4. Write the name of the dictionary in italics and follow it with a period.
  5. Write “Retrieved” then the date you accessed the entry online in this format: Month Day, Year. End it with a comma.
  6. Write “from” and add the page URL.

Examples for an online dictionary entry citation

Hypothetical Association of Learning. (2014). Cake. In The Hypothetical Learner’s Dictionary.   Retrieved November 7, 2021, from https;//dictionary.hypothetical.org/dictionary/English/cake

Johnson, C. K. (2014). Cake. In The Hypothetical Learner’s Dictionary. Retrieved November 7, 2021, from https;//dictionary.hypothetical.org/dictionary/English/cake


Solution #3: How to ensure that an auto-generated citation in APA style is correct

  1. Ensure that the correct number of people are accredited by counting the names in the source and the website citation.
  2. Ensure that all names are spelled correctly.
  3. If 2-20 authors are used, ensure that an ampersand is used before the last name.
  4. If more than twenty authors are used, ensure that an ellipsis is used before the final author.
  5. Check to make sure that the date is correct and that the month or year do not need to be adjusted.
  6. Ensure that the title is correctly capitalized and formatted.
    1. Generally, works cited as a whole, such as books, are written in italics, while shorter works that are part of a bigger work, such as a chapter in a book or articles from a periodical (e.g., journal, magazine, newspaper, etc.), are usually in regular font.
    2. The title of webpages are italicized, while the title of the site they are on is in regular font.
    3. Social media post citations use the written post content (up to 20 words) as the title. This “title” should be italicized.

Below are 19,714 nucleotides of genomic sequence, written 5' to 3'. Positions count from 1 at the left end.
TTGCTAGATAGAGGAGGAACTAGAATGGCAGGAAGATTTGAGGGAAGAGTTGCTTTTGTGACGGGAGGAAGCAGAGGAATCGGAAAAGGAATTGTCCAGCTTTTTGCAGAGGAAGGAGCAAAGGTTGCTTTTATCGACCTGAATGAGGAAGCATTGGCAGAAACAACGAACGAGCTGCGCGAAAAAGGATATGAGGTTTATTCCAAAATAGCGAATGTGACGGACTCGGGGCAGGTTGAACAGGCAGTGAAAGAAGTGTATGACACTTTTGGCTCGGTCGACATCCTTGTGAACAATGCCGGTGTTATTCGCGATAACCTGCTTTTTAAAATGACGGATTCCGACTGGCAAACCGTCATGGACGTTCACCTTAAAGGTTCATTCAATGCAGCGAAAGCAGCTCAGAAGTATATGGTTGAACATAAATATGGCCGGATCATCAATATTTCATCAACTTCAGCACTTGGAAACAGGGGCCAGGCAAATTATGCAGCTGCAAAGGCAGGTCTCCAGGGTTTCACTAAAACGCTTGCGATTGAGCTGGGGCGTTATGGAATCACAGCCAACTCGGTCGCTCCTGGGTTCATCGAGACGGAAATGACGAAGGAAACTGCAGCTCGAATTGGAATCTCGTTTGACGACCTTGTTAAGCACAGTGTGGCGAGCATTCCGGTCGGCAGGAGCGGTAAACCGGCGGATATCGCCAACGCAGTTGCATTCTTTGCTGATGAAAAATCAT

7. If using a chapter, make sure that the editor is accredited.
  8. If using an article, make sure that the journal number is italicized and that the volume number is in parentheses.
  9. Make sure that your links are active and that they bring you to the correct location. You may need to rewrite the link.

 


Published August 2, 2019. Updated March 10, 2020. 

Written and edited by Michele Kirschenbaum and Elise Barbeau. Michele Kirschenbaum is a dedicated school library media specialist and one of the in-house EasyBib librarians. Elise Barbeau is the Citation Specialist at Chegg. She has worked in digital marketing, libraries, and publishing.


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How do I use the EasyBib APA citation generator?

Go to www.easybib.com and follow the directions to create a citation. After you create a citation or citation list, you can choose APA as your citation style (default is MLA). APA is a premium style, so you will need a subscription or trial to EasyBib Plus in order to create citations in APA. Upgrade your account at https://www.easybib.com/upgrade.